This was a key-result ad which proved spectacularly profitable. It appeared in women's magazines. Theemotional-type copy described (and the photograph portrayed) the kind of little girl any parent would wanttheir daughter to be. Laughing, rollicking, running forward with arms outstretched, right out of the ad andinto the arms and heart of the reader.
5. ARE YOU EVER TONGUE-TIED AT A PARTY?
Pinpoints the myriads of self-conscious, inferiority-complexed wallflowers. "That's me! I want to read thisad; maybe it tells me exactly what to do about it."
As you go along, you will notice how many of these headlines are interrogative ones. They ask a questionto which people want to read the answer. They excite curiosity and interest in the body matter whichfollows. They hit home --- cut through verbose indirectness. The best ones are challenges, which aredifficult to ignore, cannot be dismissed with a quick no or yes and without further reading, are pertinentand relevant to the reader. Note how many of the ones included here measure up to these specifications.
6. HOW A NEW DISCOVERY MADE A PLAIN GIRL BEAUTIFUL
Wide appeal; there are more plain girls than beautiful ones --- and just about all of them want to be betterlooking.
7. HOW TO WIN FRIENDS AND INFLUENCE PEOPLE
This helped to sell millions of copies of the book of the same title. Strong basic appeal; we will all want todo it. But without the words "how to" the headline would become simply a trite wall motto.
8. THE LAST 2 HOURS ARE THE LONGEST --- AND THOSE ARE THE 2 HOURS YOU SAVE
An airline ad featured a faster jet-powered flight. Headline is a bull's-eye for air-experienced travelers whoknow what those last two interminable hours can do to their nerves and patience. Like many fineheadlines, it doubtless came right out of the personal experience of its writer. This headline (and all theothers discussed here) would have been good even if it had not been supported by any picture at all. Butits effect was heightened by a photo of a wristwatch with the hour marks indicating 1 to 10 bunchedtogether --- and 10, 11, and 12 stretched wide apart.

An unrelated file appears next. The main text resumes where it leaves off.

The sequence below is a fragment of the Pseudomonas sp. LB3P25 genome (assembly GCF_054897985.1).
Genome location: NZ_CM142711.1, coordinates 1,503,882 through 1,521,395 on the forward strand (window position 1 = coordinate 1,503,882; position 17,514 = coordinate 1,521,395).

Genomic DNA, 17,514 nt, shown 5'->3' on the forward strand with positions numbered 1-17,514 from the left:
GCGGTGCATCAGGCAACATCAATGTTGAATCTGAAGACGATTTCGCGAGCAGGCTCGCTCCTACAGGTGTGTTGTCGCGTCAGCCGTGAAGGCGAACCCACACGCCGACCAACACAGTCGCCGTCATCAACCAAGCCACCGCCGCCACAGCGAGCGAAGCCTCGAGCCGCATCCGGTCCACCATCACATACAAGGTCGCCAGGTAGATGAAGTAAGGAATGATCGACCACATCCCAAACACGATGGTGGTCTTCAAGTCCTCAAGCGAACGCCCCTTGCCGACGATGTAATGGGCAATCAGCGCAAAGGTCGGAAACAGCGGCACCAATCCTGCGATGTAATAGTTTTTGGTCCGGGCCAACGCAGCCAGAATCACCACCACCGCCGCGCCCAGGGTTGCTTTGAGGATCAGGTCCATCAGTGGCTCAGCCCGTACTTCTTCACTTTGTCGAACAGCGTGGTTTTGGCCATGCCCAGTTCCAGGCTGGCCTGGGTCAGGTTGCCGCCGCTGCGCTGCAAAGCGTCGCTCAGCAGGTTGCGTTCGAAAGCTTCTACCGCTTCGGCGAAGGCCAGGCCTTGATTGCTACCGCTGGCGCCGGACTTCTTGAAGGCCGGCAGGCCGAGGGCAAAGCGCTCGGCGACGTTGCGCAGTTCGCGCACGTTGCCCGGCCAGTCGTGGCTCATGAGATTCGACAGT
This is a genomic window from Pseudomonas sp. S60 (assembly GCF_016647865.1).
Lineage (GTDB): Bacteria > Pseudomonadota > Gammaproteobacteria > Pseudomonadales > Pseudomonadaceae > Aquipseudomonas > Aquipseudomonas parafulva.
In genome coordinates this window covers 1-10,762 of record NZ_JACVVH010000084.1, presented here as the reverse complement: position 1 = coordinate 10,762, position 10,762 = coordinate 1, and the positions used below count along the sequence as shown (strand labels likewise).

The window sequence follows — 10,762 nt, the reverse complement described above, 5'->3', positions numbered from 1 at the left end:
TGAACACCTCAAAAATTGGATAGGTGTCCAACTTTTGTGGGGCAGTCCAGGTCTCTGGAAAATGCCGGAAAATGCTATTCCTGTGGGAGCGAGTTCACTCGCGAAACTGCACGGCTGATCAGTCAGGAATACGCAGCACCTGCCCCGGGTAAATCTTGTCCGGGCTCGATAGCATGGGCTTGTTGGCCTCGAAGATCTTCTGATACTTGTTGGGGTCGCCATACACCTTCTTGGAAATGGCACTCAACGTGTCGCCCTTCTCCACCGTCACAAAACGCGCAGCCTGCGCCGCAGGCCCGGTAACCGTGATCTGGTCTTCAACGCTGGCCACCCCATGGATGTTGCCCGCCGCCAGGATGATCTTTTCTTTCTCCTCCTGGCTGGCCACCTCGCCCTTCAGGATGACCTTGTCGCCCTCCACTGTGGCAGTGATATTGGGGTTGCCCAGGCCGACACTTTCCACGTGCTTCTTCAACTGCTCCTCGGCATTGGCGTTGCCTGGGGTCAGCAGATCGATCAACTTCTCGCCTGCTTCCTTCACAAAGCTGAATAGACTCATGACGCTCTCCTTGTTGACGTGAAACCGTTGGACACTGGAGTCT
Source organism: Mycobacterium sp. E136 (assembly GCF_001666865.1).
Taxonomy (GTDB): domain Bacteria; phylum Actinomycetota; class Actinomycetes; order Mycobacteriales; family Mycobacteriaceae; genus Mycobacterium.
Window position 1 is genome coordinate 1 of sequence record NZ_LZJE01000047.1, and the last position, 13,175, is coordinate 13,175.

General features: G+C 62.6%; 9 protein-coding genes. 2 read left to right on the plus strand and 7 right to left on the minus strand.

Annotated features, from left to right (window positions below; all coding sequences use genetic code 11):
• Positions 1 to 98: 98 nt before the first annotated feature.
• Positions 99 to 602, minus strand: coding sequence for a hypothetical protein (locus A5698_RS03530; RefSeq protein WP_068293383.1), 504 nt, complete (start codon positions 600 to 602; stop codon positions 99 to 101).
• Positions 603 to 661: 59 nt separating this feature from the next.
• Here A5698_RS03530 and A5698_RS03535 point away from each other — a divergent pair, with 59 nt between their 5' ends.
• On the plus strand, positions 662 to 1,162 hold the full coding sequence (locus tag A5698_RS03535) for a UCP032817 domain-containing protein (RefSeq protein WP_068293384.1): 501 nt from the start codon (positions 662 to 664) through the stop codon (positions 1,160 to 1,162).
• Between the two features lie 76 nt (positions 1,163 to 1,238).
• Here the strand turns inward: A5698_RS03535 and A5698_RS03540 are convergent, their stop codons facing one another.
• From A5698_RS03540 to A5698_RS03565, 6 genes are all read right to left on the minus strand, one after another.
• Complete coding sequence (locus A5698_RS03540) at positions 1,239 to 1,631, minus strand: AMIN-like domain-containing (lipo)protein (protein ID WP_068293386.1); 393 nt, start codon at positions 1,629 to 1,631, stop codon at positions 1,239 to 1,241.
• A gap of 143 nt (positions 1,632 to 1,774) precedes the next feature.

9. WHO ELSE WANTS A SCREEN STAR FIGURE?
Who doesn't? Except men --- and this successful and much-fun ad is not addressed to them. "Who else"also has a "get on the bandwagon" connotation: not "Can it be done?" but "Who else wants to have it?"
10. DO YOU MAKE THESE MISTAKES IN ENGLISH?
A direct challenge. Now read the headline back, eliminating the vital word "these." This word is the "hook"that almost forces you into the copy. "What are these particular mistakes? Do I make them?" Also notice(as with many of the other headline reviewed) that this one promised to provide helpful personalinformation in its own context, not merely "advertising talk."
The attraction of the Specific: In this first breather let us stop to impress upon your mind how significant apart the "specific" plays in so many good headlines. It appears in many of our first ten. And it will appearin a surprising number of the next ninety. You will see how magnetically it helps to draw the reader intothe body matter of an advertisement. So notice, as you continue reading, how many of these headlinescontain specific words or phrases that make the ad promise to tell you: How, Here's, These, Which ofthese, Who Else, Where, When, What, Why. Also, note frequently exact amounts are used: number of